Album Review: Purity Ring ‘Shrines’
Yin and Yang. Which is the dark half? I find the emotions that most of us suppress to be the most interesting. Everyone can put on a shitty smile and act happy all the time, but that’s not real. Worst of it all, social media is a non-stop barrage of inspirational quotes, “life is great”, and fake positivity. You want to convince me your life is fantastic? Don’t tell me about it. Otherwise you’re just one of the rest of us, filling a giant hole with anything you can. The truth is, I am not a happy person all the time. I’m not depressed and shitty all the time either. I’m a mix, as it probably ought to be. Life needs to be a good balance, not some one-way Prozac induced trip. Well maybe it is for some people, but we all need to deal with our other half at some point.
Shrines, the debut album from Montreal’s Purity Ring, is a dive into the other side of human nature told via electronic synths from Corin Roddick and pristine vocals from Megan James. The duo’s uniqueness lies in their style, or better yet, their atmosphere. Whereas Tanlines brought about the early favorite electronic album of 2012 with their upbeat synths and positive vibes, Purity Ring combine morose, morbid lyrics and thunderous synth beats together to weave a world of a fairy tale gone wrong. And I mean that in the most congratulatory way possible because Megan and Corin have crafted one of my favorite electronic albums of all time. This isn’t just a band introducing themselves to the world. This is running straight through that door.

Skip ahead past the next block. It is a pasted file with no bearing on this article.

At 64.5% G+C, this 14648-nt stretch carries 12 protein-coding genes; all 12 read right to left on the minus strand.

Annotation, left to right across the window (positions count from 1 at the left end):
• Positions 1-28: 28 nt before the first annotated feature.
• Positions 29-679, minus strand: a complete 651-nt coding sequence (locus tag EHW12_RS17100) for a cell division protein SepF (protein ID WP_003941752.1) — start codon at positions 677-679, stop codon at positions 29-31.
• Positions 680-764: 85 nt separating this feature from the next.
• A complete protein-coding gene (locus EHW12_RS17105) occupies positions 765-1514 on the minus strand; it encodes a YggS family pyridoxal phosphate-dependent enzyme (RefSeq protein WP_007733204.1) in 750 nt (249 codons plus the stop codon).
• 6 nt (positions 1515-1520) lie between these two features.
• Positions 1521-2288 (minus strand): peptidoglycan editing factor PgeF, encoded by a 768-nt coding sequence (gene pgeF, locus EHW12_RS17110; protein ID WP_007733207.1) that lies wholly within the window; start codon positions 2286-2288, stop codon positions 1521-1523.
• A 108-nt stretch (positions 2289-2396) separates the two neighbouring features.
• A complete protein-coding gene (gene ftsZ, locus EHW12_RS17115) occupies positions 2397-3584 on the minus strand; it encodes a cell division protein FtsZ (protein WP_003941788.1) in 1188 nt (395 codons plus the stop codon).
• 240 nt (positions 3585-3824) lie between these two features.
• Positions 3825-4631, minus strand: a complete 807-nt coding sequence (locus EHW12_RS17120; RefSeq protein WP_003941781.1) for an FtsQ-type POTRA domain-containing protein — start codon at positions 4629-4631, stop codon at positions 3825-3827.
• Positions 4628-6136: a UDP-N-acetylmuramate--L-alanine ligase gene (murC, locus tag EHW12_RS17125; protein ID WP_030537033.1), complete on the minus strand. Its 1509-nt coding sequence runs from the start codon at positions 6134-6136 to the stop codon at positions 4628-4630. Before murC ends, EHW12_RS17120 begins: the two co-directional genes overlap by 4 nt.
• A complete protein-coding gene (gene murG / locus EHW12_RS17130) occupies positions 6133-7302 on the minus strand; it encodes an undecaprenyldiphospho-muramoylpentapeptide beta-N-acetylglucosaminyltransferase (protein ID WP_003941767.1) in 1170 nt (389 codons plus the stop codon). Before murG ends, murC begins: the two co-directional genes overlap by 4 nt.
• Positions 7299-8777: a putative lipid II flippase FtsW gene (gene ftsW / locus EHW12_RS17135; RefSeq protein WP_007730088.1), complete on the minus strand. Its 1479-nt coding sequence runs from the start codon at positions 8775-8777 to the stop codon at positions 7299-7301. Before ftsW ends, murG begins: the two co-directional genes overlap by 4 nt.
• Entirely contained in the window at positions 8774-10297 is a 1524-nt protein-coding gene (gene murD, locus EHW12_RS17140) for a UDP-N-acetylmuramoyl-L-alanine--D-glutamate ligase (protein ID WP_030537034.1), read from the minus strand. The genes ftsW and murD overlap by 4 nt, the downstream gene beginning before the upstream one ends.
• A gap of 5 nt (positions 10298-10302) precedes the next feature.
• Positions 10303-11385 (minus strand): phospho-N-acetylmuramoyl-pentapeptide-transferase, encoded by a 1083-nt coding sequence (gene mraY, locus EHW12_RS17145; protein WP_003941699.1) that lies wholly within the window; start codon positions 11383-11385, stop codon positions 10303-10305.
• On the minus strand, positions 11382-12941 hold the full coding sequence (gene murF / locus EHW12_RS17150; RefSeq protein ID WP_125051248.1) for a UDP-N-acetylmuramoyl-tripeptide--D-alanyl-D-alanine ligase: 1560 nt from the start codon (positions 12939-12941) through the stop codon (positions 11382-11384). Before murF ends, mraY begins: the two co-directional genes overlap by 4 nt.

Shrines begins with “Crawlersout”, a fitting introduction to the experience of Shrines in that it’s about darkness, or nightmarish evil, taking over. When your first song on your debut album ends “they’ll sew their own hands into their beds to keep them crawlersout”, I’m officially interested. And after that introduction, “Fineshrine” takes it to a new level. In fact, I’m willing to go out and call this the jam of the summer. A hot beat full of emotion and feeling, it necessitates volume.
“Ungirthed” follows and begins with a drippy beat and more dark poetry. Images of “teeth clicking” and “drying bones” fill an otherwise somewhat happy mood. But perhaps the most interesting track on the record is the longest one, entitled “Grandloves”. An R&B jam with a slow moving, heavy synth that stretches out the beat, it’s a duet that brings a certain dark sexiness to the album. It’s a large song that can be so big that it feels almost overwhelming, until it retreats for a split second with Megan pulling the listener back in with her vocals before spreading out again. It’s like watching the universe be created in under five minutes.
The second half of the album features previously released favorites “Obedear”, “Lofticries” and “Belispeak” which I’ve previously covered as they were released. In total, I will freely admit that this album likely won’t be loved by everyone. Focusing on the ugliness of the human spirit amid electronic beats isn’t in the general public’s wheelhouse. But for those willing, you’ll get back more than you bargained for.
Written by Greg Dahman